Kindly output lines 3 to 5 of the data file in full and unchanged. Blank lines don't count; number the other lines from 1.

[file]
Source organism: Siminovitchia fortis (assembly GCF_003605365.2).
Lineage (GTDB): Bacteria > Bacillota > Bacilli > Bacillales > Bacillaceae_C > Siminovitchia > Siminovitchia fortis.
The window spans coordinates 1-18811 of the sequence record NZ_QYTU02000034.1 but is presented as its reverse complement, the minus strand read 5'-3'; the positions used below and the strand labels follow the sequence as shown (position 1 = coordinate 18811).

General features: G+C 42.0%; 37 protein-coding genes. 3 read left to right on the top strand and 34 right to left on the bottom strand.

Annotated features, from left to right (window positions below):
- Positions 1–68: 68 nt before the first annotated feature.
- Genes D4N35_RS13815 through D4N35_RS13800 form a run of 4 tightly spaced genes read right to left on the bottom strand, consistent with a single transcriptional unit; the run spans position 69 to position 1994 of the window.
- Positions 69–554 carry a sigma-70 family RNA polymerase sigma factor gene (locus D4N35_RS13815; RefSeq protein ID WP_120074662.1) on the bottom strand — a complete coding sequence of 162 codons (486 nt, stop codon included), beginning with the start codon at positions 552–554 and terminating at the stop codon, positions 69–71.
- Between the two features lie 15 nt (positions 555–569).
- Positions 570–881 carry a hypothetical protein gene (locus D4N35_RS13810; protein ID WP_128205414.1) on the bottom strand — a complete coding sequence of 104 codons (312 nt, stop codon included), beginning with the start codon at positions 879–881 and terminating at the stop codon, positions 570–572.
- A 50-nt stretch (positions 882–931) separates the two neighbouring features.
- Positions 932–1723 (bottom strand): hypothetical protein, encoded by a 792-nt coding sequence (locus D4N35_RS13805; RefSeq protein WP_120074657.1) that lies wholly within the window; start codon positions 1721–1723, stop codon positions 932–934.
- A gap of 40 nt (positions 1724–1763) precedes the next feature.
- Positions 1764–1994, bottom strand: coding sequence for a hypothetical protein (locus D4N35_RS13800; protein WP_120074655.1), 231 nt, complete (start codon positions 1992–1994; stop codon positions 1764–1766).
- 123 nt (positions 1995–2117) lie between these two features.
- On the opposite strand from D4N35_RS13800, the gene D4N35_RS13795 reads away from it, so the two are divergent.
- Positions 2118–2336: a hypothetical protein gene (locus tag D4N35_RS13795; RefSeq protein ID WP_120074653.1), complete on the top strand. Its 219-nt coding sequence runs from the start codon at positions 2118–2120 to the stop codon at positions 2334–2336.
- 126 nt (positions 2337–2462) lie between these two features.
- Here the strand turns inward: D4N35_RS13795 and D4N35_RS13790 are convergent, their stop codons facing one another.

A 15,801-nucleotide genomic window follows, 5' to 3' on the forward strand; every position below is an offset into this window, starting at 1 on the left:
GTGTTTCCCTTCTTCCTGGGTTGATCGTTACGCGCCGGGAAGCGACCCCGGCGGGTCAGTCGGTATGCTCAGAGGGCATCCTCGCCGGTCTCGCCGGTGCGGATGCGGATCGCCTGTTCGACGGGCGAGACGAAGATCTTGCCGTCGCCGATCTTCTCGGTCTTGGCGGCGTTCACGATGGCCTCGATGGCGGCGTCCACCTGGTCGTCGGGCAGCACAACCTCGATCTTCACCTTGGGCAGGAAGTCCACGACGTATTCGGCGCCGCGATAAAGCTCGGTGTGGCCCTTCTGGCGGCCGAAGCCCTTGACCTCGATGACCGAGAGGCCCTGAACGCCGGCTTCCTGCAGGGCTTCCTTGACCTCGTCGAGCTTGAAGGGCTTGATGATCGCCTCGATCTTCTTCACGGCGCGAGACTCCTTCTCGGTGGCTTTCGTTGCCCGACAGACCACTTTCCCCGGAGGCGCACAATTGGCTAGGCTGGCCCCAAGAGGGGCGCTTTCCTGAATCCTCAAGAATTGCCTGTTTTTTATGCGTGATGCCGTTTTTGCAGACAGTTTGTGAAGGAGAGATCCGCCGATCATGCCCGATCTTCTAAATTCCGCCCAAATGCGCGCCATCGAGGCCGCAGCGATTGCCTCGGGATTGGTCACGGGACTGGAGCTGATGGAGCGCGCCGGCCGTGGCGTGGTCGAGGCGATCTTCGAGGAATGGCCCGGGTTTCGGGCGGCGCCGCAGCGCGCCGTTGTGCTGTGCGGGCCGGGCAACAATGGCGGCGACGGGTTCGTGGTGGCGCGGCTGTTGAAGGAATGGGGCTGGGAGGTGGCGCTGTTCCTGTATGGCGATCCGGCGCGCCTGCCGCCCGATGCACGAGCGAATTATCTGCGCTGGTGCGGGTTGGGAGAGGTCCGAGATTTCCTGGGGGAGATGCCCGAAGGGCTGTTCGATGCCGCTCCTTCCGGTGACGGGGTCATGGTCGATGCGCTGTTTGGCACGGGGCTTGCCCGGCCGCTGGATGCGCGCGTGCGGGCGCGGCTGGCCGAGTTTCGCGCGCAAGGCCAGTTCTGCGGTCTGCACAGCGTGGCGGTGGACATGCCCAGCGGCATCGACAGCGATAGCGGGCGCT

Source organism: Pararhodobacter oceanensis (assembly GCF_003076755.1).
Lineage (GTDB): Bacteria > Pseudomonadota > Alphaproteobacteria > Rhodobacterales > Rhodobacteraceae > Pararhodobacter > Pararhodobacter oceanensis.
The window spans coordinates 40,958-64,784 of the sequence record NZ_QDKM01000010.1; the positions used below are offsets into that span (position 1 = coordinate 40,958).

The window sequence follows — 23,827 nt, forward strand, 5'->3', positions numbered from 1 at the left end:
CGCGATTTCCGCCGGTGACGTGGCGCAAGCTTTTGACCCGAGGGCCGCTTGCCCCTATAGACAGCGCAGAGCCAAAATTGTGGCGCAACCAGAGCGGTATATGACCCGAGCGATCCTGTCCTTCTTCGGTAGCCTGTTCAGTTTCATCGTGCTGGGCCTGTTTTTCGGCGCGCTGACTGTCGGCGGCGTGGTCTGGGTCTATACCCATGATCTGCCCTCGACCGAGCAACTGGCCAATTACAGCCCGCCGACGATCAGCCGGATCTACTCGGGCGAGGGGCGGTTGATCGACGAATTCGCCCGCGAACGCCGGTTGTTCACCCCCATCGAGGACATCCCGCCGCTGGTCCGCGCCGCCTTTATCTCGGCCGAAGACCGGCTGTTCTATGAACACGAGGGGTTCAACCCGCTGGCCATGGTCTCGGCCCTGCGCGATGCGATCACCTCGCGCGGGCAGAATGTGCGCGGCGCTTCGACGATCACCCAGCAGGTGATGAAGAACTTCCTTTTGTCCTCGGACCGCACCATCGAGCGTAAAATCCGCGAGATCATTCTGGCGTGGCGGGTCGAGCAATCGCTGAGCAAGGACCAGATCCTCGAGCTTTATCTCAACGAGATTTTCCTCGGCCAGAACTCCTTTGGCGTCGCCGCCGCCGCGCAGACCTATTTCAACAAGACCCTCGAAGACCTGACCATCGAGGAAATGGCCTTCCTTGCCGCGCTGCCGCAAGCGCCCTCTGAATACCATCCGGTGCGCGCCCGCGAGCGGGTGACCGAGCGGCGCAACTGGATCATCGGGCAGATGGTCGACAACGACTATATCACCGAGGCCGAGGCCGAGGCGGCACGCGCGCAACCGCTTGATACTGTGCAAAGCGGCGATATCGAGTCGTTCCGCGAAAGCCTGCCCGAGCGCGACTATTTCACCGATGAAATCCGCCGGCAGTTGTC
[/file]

The window spans coordinates 1-18811 of the sequence record NZ_QYTU02000034.1 but is presented as its reverse complement, the minus strand read 5'-3'; the positions used below and the strand labels follow the sequence as shown (position 1 = coordinate 18811).

General features: G+C 42.0%; 37 protein-coding genes. 3 read left to right on the top strand and 34 right to left on the bottom strand.

Annotated features, from left to right (window positions below):